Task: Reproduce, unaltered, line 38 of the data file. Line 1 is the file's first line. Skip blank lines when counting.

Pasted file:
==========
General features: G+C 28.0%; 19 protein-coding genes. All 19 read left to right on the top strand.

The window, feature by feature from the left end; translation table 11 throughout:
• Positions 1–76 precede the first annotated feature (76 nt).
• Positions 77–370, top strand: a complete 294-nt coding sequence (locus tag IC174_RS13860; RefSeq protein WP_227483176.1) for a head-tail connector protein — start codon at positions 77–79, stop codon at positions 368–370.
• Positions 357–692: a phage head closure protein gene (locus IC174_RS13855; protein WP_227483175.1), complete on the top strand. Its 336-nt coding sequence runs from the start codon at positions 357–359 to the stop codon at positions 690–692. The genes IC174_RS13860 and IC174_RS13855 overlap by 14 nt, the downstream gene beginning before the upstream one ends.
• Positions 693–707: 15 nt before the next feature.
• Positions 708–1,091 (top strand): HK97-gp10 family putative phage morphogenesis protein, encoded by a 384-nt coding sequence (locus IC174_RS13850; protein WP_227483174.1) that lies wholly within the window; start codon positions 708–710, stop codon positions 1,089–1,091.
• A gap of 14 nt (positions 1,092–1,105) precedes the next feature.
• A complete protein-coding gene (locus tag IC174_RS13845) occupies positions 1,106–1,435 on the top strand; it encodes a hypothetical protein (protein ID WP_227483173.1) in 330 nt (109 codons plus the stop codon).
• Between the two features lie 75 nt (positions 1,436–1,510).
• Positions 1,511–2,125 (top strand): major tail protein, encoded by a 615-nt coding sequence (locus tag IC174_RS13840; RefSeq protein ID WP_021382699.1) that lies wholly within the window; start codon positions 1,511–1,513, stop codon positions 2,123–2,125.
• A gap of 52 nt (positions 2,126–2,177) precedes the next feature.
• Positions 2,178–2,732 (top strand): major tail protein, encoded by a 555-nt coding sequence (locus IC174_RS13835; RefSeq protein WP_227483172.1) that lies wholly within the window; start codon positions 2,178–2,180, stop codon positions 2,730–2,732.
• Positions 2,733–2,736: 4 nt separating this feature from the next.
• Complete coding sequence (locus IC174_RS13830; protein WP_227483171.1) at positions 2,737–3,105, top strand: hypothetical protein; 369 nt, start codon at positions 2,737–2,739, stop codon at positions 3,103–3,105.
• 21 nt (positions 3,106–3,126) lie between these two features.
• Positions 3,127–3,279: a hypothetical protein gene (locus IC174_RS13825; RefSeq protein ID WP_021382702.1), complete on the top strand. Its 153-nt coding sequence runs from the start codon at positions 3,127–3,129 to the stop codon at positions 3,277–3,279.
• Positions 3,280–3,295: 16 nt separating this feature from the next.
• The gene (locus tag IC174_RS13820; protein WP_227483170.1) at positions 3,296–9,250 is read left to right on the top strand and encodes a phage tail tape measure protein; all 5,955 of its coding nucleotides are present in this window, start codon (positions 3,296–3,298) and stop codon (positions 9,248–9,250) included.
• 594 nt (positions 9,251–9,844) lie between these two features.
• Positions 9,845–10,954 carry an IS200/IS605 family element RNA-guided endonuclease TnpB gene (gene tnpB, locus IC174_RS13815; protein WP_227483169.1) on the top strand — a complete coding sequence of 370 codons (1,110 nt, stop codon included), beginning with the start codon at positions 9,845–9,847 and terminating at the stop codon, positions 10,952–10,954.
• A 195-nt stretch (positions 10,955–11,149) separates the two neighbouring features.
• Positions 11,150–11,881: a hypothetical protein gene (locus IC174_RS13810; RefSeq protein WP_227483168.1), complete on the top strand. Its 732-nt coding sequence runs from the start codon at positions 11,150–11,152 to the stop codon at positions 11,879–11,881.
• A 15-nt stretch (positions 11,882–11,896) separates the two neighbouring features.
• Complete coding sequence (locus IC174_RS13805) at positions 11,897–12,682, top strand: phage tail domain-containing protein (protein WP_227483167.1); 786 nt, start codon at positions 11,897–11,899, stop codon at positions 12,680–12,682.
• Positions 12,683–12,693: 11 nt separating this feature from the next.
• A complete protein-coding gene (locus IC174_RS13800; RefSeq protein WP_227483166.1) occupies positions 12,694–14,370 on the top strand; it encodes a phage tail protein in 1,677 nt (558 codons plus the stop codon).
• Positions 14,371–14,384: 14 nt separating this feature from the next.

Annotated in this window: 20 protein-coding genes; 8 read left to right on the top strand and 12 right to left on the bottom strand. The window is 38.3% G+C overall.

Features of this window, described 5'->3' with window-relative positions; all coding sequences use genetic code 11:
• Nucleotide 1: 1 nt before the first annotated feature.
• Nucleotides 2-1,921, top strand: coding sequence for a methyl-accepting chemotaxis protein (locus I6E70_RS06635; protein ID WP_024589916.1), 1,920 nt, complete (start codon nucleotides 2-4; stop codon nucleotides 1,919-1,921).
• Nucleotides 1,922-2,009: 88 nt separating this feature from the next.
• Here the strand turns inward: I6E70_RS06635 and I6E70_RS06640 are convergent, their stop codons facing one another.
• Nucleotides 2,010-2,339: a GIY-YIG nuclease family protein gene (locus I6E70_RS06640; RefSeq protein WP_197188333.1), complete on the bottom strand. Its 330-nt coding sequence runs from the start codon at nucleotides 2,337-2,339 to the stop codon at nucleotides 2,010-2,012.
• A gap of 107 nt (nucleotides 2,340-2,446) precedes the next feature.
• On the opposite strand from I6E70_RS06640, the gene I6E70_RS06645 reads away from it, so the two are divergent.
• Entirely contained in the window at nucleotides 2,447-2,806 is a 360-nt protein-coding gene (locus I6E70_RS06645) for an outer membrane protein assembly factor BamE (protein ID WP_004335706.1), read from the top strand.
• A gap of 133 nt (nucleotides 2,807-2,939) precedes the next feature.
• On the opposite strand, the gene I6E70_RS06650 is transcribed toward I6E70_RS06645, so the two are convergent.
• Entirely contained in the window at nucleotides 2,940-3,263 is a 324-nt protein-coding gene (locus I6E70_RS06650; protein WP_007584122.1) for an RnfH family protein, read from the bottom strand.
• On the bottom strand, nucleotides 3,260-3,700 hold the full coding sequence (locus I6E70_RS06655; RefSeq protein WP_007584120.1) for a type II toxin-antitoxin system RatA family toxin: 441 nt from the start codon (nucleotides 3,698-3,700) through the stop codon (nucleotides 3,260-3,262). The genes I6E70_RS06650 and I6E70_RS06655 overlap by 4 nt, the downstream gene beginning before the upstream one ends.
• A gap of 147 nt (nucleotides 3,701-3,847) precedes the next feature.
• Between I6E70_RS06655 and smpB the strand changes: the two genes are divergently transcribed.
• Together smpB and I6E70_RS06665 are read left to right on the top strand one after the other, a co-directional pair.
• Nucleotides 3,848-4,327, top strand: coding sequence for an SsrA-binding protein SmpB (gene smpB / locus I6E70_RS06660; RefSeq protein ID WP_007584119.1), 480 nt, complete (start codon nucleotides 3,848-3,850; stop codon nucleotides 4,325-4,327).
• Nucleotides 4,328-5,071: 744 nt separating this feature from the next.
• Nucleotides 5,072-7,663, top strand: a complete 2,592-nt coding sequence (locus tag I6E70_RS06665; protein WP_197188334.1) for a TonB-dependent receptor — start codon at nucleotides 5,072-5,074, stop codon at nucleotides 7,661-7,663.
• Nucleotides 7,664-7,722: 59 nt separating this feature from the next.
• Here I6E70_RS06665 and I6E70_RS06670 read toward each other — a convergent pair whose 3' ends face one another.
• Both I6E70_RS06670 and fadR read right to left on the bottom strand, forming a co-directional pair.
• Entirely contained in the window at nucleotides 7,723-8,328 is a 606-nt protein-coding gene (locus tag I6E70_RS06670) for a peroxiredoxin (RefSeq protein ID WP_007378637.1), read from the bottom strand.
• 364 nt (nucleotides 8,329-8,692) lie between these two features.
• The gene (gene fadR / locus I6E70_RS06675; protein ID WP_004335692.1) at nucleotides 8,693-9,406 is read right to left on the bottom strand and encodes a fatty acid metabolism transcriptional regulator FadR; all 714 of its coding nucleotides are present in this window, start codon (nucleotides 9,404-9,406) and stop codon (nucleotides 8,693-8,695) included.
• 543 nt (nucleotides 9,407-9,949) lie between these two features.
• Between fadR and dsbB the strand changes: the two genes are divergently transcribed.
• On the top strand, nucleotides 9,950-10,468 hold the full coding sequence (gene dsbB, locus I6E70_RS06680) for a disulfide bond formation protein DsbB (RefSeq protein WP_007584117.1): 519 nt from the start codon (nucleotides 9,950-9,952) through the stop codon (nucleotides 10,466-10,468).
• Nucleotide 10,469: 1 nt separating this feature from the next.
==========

• Entirely contained in the window at nucleotides 2,447-2,806 is a 360-nt protein-coding gene (locus I6E70_RS06645) for an outer membrane protein assembly factor BamE (protein ID WP_004335706.1), read from the top strand.